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Squeezable, Animal-Shaped Container Was a Honey of an Idea

ASSOCIATED PRESS

With a round tummy filled with honey, these plastic bears seem to smirk just thinking about their gooey golden stuffing.

Even Winnie the Pooh might envy them--which was just the image Ralph Gamber hoped for 40 years ago when he decided to make squeezable plastic bears with cone-shaped hats as honey spouts.

“We just figured a bear likes honey, why not a bear of honey?” said Gamber, 85, whose ingenuity inspired dozens of companies to market their wares in plastic, animal-shaped containers holding everything from shampoo to chocolate syrup.

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“We thought it might be a fad,” Gamber said. “But the bear took off.”

Over the decades, their company, Dutch Gold Honey Inc., has survived several challenges, some stickier than others: a honey flood caused by leaking bear ears and worker complaints of carpal tunnel syndrome from tightening the cone-shaped caps.

“There were problems in the beginning,” Gamber said, smiling. “But it all worked out.”

Ralph and Luella Gamber first came up with the idea for a bear container during dinner with friends in 1957. It was a year after Pooh creator A.A. Milne died, and there was much publicity about the bear with a bigger heart than brain.

Luella Gamber had been making and packing honey at home while raising three children since her husband had bought three hives for $27 as a hobby in 1946. Ralph Gamber then sold the honey while working full-time as a salesman for Armor Meat Co.

The cute container rocketed the Gambers’ family-run business from a three-hive hobby into Dutch Gold Honey, boasting $40 million in sales last year, including 2.7 million honey bears.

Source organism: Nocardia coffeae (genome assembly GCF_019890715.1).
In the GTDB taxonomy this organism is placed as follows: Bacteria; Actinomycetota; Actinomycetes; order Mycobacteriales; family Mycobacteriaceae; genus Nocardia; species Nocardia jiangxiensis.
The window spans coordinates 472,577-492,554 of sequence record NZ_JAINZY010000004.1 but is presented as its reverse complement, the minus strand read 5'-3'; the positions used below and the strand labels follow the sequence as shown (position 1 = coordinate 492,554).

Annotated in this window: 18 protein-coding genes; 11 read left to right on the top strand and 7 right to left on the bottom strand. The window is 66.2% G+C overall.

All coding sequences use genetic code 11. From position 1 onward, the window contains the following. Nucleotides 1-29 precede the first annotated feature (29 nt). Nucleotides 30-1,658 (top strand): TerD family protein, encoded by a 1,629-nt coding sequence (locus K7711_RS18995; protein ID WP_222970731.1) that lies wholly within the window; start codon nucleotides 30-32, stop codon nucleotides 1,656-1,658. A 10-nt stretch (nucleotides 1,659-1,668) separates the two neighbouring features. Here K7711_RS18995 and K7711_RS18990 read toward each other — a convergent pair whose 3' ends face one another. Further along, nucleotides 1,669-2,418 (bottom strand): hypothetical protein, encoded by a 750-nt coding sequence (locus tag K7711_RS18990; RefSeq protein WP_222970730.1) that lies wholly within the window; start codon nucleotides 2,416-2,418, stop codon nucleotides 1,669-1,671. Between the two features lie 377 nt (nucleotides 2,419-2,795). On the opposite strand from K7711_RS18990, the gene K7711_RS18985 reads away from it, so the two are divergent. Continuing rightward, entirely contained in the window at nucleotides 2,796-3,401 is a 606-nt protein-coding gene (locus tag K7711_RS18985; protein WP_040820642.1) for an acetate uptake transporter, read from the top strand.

The company also sells honey wholesale for such products as Nabisco’s Honey Maid graham crackers, Luden’s cough drops and General Mills’ Honeynut Cheerios.

Gamber’s bears inspired a slew of imitations, and honey bears sold by dozens of other companies command about 16% of current U.S. honey sales, according to the National Honey Board.

“Bears [as containers] would have evolved anyway, but it stimulated a lot of thought,” said Bill Gamber, who grew up helping package honey at home and now works full-time at his father’s honey factory in Lancaster. “It changed the mold, pushed the barriers. . . . Anything that makes us smile is a good thing.”

In the beginning, leaking seams plagued the bears. Once, honey seeping from bear ears flooded the residential street where the Gambers’ honey operation was based.

The Gambers never patented their honey bear and even worried that the Dutch Gold bear would look too much like Winnie the Pooh.

“We made it look as different as possible. We thought we’d be sued. . . . We didn’t know about franchise rights or whatever,” said Ralph Gamber, who still mixes the honey he makes but hasn’t been able to eat for 15 years, since developing diabetes.

The bear has changed with the times, thinning out to add nutrition information panels on both sides. The pointed-cone hat also was replaced by a flat cap that can be tightened by machines, to keep from hurting the wrists of workers who had been putting the tops on by hand.

Gamber’s gamble on shaped plastic--which was expensive and new in 1957--also encouraged other companies to try cute containers.

Around the same time as Gamber’s bear appeared, a plastic elephant dispensing chocolate syrup hit the shelves. Dozens of other zoo animals turned up in supermarkets, including Nestle Quik’s current chocolate syrup-dispensing rabbit.

But none rivals the 40-year success of the honey bear.

“I think people associate bears with honey, so that works where others haven’t,” said Gary Evans, president of Sioux Bee Honey, which twice introduced an American Indian maiden-shaped honey container.

Sioux Bee finally marketed its own honey bear about 10 years ago, after pulling the maiden from store shelves for the second time in the late 1970s. The bear has become the company’s second-best-selling item.

“They’re cute,” Evans said. “People like to buy little cute things.”


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